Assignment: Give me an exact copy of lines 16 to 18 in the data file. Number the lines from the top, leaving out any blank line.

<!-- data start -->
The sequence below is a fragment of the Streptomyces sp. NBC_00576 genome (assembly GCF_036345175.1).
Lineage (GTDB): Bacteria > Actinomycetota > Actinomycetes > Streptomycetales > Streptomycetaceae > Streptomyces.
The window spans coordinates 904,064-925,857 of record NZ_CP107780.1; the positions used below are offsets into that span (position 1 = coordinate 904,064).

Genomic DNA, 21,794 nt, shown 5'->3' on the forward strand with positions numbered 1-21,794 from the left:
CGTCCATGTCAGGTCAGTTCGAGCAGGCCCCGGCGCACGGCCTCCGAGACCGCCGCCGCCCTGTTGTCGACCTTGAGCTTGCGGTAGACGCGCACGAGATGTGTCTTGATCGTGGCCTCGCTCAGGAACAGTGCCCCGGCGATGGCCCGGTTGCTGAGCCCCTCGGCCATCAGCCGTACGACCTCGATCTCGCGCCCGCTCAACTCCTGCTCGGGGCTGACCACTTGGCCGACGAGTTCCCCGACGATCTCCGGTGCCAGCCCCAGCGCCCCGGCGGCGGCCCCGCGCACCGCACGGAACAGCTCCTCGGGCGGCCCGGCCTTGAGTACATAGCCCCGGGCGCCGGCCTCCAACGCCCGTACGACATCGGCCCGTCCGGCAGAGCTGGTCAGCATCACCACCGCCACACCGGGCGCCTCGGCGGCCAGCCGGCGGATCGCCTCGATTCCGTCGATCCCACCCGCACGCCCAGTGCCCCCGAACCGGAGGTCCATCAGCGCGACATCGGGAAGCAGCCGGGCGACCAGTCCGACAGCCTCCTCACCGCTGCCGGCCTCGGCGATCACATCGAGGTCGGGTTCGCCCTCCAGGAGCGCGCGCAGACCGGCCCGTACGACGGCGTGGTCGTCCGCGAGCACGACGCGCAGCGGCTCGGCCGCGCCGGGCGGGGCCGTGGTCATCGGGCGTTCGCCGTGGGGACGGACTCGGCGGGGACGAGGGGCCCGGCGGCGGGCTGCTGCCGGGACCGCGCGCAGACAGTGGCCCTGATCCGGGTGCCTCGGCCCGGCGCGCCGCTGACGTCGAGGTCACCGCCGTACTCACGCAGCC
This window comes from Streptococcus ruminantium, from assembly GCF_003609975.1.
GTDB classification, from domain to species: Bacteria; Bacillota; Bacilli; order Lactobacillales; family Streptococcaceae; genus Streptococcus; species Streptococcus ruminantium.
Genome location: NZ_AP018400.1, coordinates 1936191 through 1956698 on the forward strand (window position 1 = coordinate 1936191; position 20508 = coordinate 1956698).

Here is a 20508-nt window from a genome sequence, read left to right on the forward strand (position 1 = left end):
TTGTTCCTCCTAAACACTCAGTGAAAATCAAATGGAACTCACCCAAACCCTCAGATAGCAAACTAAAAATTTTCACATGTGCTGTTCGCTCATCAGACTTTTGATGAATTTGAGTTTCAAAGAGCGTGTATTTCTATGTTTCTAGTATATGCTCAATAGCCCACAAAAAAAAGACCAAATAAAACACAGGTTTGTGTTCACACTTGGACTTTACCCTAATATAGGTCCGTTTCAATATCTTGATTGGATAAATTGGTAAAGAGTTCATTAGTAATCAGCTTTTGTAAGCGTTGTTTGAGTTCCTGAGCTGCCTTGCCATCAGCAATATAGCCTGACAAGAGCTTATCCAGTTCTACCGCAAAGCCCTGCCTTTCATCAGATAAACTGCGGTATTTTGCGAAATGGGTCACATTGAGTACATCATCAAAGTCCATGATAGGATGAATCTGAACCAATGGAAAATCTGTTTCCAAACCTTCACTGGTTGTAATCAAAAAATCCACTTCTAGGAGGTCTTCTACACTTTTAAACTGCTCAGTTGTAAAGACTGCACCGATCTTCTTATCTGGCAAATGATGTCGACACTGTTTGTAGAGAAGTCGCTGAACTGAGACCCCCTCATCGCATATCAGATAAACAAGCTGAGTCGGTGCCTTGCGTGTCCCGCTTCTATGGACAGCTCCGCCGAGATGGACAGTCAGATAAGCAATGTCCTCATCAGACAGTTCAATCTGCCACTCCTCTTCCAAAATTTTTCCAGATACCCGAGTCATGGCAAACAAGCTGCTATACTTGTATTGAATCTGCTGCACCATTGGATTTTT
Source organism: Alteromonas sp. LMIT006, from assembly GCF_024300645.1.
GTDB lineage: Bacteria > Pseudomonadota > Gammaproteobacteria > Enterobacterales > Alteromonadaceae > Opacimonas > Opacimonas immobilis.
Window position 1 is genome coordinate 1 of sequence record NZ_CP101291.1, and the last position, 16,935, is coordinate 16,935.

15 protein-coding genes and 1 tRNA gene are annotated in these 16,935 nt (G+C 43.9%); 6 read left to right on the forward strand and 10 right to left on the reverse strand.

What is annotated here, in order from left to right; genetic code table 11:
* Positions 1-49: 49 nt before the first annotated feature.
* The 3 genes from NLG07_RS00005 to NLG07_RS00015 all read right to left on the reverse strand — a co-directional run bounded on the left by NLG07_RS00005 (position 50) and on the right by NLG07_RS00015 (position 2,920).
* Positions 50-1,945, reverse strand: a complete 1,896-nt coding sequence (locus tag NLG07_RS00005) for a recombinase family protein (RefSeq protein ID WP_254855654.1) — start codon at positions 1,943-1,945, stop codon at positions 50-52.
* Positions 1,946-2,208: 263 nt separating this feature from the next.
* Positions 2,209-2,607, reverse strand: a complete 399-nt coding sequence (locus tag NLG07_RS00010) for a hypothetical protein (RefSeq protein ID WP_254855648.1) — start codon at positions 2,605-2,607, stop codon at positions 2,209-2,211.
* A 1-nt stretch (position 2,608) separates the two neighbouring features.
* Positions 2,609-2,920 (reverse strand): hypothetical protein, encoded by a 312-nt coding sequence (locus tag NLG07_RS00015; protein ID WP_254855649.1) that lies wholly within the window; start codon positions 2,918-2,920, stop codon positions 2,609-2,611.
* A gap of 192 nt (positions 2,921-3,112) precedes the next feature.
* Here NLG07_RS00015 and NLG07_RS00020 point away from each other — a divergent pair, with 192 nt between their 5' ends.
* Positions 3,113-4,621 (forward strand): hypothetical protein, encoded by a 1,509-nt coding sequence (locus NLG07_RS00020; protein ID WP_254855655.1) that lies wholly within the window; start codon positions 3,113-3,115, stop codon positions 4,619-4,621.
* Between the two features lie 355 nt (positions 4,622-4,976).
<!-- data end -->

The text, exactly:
* Positions 1-49: 49 nt before the first annotated feature.
* The 3 genes from NLG07_RS00005 to NLG07_RS00015 all read right to left on the reverse strand — a co-directional run bounded on the left by NLG07_RS00005 (position 50) and on the right by NLG07_RS00015 (position 2,920).
* Positions 50-1,945, reverse strand: a complete 1,896-nt coding sequence (locus tag NLG07_RS00005) for a recombinase family protein (RefSeq protein ID WP_254855654.1) — start codon at positions 1,943-1,945, stop codon at positions 50-52.